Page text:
Events vs (Objective-C) Delegates

Objective-C delegates (not to be confused with C# delegates) are a powerful way to customize a type thru delegation. However as a .NET developer it often feels a lot more natural to use events to achieve the same goal.

MonoTouch exposes the *Delegate types (found in iOS API) and it also provides, in many cases, event-based alternatives. It does so by including its own internal _*Delegate inner types – all of them generated code from the bindings.

Here’s an example from ATMHud‘s bindings available in monotouch-bindings github repository. It shows how the delegate type, AtmHudDelegate, can be turned into events, using the Events= property on the [BaseType] attribute.

[BaseType (typeof (UIViewController), Name="ATMHud", Delegates=new string [] { "WeakDelegate" }, Events=new Type [] { typeof (AtmHudDelegate)})]
interface AtmHud {
	[Export ("delegate"), NullAllowed]
	NSObject WeakDelegate { get; set; }
	[Wrap ("WeakDelegate")]
	AtmHudDelegate Delegate { get; set; }
	// ...

This definition, once processed by btouch, generates the source code for the events, the internal delegate type and the glue between them. E.g.

public event EventHandler UserDidTapHud {
	add { EnsureAtmHudDelegate ().userDidTapHud += value; }
	remove { EnsureAtmHudDelegate ().userDidTapHud -= value; }

_AtmHudDelegate EnsureAtmHudDelegate ()
	var del = WeakDelegate;
	if (del == null || (!(del is _AtmHudDelegate))){
		del = new _AtmHudDelegate ();
		WeakDelegate = del;
	return (_AtmHudDelegate) del;

class _AtmHudDelegate : MonoTouch.AtmHud.AtmHudDelegate {
	internal EventHandler userDidTapHud;
	[Preserve (Conditional = true)]
	public override Void UserDidTapHud (MonoTouch.AtmHud.AtmHud hud)
		if (userDidTapHud != null){
			userDidTapHud (hud, EventArgs.Empty);
	// ...

In two words: Clever stuff. Still there are important things to keep in mind when using events instead of delegates.

Rule #1: Don’t mix MonoTouch events and [Weak]Delegate on the same types

When you set a [Weak]Delegate property you’re overwriting any existing one. This includes the internal one used to implement events. E.g.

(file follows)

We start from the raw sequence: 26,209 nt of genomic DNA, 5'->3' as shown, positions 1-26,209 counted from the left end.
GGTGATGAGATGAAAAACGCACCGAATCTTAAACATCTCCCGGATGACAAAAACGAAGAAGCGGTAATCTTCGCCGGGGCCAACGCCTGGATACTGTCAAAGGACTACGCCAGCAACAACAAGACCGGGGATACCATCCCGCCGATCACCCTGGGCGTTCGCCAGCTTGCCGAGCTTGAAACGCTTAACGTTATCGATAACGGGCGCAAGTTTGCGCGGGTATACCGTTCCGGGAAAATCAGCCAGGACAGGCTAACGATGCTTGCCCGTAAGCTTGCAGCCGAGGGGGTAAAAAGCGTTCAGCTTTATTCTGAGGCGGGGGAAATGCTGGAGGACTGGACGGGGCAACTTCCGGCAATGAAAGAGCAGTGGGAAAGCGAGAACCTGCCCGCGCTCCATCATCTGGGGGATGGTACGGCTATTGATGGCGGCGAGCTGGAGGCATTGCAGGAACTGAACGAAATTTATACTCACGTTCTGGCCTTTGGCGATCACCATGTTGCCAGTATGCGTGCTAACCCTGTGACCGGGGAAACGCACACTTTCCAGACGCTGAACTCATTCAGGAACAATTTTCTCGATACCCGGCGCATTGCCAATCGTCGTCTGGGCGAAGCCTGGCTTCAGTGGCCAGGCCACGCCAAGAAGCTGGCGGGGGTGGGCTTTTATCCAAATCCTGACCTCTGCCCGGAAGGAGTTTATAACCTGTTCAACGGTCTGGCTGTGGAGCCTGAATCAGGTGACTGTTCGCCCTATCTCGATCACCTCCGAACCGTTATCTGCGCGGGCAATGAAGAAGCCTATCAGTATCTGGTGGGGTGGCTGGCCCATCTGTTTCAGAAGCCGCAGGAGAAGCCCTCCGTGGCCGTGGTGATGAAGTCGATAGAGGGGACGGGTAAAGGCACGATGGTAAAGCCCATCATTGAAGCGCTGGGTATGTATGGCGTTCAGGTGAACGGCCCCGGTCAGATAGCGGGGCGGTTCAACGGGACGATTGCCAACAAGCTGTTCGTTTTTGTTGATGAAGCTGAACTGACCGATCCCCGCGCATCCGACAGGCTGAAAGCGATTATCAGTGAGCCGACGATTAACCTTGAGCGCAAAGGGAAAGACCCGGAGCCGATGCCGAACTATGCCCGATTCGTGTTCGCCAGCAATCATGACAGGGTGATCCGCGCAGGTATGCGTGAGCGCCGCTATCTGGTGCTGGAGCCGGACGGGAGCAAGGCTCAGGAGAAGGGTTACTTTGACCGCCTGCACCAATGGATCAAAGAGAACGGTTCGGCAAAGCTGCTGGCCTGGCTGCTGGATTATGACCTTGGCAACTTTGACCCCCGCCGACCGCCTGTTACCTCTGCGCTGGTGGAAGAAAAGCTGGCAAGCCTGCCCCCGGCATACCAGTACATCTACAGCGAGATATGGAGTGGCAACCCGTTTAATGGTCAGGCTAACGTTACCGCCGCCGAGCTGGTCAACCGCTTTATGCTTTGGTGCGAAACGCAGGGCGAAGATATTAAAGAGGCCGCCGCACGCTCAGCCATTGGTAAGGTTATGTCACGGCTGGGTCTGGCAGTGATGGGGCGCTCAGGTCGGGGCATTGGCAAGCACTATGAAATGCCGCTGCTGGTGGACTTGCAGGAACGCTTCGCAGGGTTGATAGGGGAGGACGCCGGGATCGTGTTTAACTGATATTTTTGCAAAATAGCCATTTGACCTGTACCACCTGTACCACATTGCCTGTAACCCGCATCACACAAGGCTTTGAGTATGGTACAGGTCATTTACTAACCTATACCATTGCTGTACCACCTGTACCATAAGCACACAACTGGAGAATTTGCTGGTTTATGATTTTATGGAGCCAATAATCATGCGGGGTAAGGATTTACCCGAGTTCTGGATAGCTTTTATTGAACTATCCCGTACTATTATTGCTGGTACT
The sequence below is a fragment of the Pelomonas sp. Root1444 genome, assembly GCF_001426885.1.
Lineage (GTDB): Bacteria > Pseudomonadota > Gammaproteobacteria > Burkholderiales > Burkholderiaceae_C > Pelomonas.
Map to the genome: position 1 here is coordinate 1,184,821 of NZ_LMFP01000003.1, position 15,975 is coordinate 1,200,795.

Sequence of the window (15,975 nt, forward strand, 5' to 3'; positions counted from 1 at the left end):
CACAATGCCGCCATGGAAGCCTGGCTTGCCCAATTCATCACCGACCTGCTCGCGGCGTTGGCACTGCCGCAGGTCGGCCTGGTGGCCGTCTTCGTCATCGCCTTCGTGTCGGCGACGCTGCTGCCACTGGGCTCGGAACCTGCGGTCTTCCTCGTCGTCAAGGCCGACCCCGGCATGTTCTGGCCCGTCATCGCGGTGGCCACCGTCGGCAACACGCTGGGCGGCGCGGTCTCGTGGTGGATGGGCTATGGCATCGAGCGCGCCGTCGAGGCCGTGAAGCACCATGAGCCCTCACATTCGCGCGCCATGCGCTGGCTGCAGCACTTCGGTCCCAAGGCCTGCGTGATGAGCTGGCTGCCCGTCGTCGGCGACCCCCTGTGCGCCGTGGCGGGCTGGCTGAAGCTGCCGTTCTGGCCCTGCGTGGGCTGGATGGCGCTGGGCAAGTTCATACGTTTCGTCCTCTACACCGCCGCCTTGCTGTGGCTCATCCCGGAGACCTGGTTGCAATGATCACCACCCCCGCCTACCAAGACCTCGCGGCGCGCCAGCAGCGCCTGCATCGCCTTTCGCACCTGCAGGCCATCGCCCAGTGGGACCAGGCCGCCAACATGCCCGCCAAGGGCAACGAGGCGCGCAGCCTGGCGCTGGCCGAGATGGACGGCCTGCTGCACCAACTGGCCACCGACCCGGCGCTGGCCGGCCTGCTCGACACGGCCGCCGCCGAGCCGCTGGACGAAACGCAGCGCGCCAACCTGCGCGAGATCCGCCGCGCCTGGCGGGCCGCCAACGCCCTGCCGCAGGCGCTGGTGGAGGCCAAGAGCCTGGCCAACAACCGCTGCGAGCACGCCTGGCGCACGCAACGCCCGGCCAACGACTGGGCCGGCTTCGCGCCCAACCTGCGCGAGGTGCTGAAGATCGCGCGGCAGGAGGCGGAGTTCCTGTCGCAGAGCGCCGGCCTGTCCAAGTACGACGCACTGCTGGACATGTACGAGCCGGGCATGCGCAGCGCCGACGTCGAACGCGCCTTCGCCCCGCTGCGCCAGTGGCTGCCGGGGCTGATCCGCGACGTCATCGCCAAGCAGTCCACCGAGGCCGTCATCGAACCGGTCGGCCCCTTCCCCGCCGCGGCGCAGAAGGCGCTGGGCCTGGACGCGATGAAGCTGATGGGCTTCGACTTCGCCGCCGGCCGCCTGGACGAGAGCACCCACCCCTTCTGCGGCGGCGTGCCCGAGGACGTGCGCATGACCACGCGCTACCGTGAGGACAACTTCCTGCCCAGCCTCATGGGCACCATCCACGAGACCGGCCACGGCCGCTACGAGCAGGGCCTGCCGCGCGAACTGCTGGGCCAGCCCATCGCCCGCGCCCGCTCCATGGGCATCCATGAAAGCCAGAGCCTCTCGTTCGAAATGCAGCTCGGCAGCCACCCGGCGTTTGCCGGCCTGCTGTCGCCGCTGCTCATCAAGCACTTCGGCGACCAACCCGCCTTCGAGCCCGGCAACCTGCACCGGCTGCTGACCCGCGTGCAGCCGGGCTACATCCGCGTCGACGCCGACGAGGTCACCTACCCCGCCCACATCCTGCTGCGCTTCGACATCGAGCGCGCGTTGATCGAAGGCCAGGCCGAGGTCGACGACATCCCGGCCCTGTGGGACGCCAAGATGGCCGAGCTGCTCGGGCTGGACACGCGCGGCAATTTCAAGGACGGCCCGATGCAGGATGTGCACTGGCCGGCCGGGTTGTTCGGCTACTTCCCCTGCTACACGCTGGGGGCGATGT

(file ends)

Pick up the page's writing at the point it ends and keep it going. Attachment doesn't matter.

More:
X x = new X ();
// adding the event will create the internal _XDelegate
x.Event += () => { DoSomething (); }
// assigning MyDelegate will replace _XDelegate
// this will break Event from doing something
x.Delegate = new MyDelegate (x);

The inverse is also true. Settings events after the Delegate property will replace your delegate type with the generated one (see EnsureAtmHudDelegate method above). So the following code won’t work like expected:

X x = new X ();
x.Delegate = new MyDelegate (x);
// there's already a user-supplied delegate but setting the Event
// will create (and assign) a new _XDelegate one
x.Event += () => { DoSomething (); }

Rule #2: Set the Delegate or all events before setting properties or using the instance

Using events is not fully identical to using a delegate type. The keyword being fully. At some point it will be identical but setting a Delegate property is more atomic than setting several events. E.g. the following code is easy to type when using multiple events and properties:

X x = new X ();
// set properties and events by alphabetical order
// helped by IDE code completion feature
x.First += () => { DoSomething (); }
x.Name = "name";
x.Second += () => { DoSomethingElse (); }

When you set the first event on X (e.g. First) an internal _XDelegate instance is created and the event is assigned. Other, yet unassigned, events (e.g. Second) still have a default (in general empty) implementation.

Now if you set some properties (e.g. Name in the above code) then some of the _XDelegate methods may be called (from native code) even if only First is set. That might be a problem if something important must occurs in Second (e.g. if it’s only called once). Such behaviour (when delegate methods are called) is not something well documented in Apple documentation.